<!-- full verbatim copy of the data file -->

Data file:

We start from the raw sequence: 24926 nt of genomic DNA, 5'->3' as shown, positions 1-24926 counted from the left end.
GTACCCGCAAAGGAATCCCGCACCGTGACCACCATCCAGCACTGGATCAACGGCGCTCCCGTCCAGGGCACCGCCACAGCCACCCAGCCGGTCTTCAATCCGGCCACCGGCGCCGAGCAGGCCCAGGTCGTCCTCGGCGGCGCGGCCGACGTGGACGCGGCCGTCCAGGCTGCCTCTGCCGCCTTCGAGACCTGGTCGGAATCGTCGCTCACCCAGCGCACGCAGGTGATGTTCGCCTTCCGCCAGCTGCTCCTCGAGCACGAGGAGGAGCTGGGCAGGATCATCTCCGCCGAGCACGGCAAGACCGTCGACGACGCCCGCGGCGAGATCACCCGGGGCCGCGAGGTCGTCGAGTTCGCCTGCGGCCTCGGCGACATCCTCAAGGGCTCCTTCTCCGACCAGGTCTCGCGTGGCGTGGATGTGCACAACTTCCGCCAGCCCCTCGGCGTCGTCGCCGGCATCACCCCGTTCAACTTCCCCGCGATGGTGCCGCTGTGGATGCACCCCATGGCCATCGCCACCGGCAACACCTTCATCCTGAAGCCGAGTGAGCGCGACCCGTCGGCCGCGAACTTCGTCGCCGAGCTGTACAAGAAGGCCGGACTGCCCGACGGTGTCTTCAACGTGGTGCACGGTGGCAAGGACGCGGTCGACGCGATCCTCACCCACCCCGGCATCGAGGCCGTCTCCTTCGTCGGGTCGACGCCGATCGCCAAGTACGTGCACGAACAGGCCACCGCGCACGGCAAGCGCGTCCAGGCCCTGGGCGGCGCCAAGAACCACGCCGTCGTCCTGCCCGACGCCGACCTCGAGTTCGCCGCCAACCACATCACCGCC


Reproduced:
We start from the raw sequence: 24926 nt of genomic DNA, 5'->3' as shown, positions 1-24926 counted from the left end.
GTACCCGCAAAGGAATCCCGCACCGTGACCACCATCCAGCACTGGATCAACGGCGCTCCCGTCCAGGGCACCGCCACAGCCACCCAGCCGGTCTTCAATCCGGCCACCGGCGCCGAGCAGGCCCAGGTCGTCCTCGGCGGCGCGGCCGACGTGGACGCGGCCGTCCAGGCTGCCTCTGCCGCCTTCGAGACCTGGTCGGAATCGTCGCTCACCCAGCGCACGCAGGTGATGTTCGCCTTCCGCCAGCTGCTCCTCGAGCACGAGGAGGAGCTGGGCAGGATCATCTCCGCCGAGCACGGCAAGACCGTCGACGACGCCCGCGGCGAGATCACCCGGGGCCGCGAGGTCGTCGAGTTCGCCTGCGGCCTCGGCGACATCCTCAAGGGCTCCTTCTCCGACCAGGTCTCGCGTGGCGTGGATGTGCACAACTTCCGCCAGCCCCTCGGCGTCGTCGCCGGCATCACCCCGTTCAACTTCCCCGCGATGGTGCCGCTGTGGATGCACCCCATGGCCATCGCCACCGGCAACACCTTCATCCTGAAGCCGAGTGAGCGCGACCCGTCGGCCGCGAACTTCGTCGCCGAGCTGTACAAGAAGGCCGGACTGCCCGACGGTGTCTTCAACGTGGTGCACGGTGGCAAGGACGCGGTCGACGCGATCCTCACCCACCCCGGCATCGAGGCCGTCTCCTTCGTCGGGTCGACGCCGATCGCCAAGTACGTGCACGAACAGGCCACCGCGCACGGCAAGCGCGTCCAGGCCCTGGGCGGCGCCAAGAACCACGCCGTCGTCCTGCCCGACGCCGACCTCGAGTTCGCCGCCAACCACATCACCGCC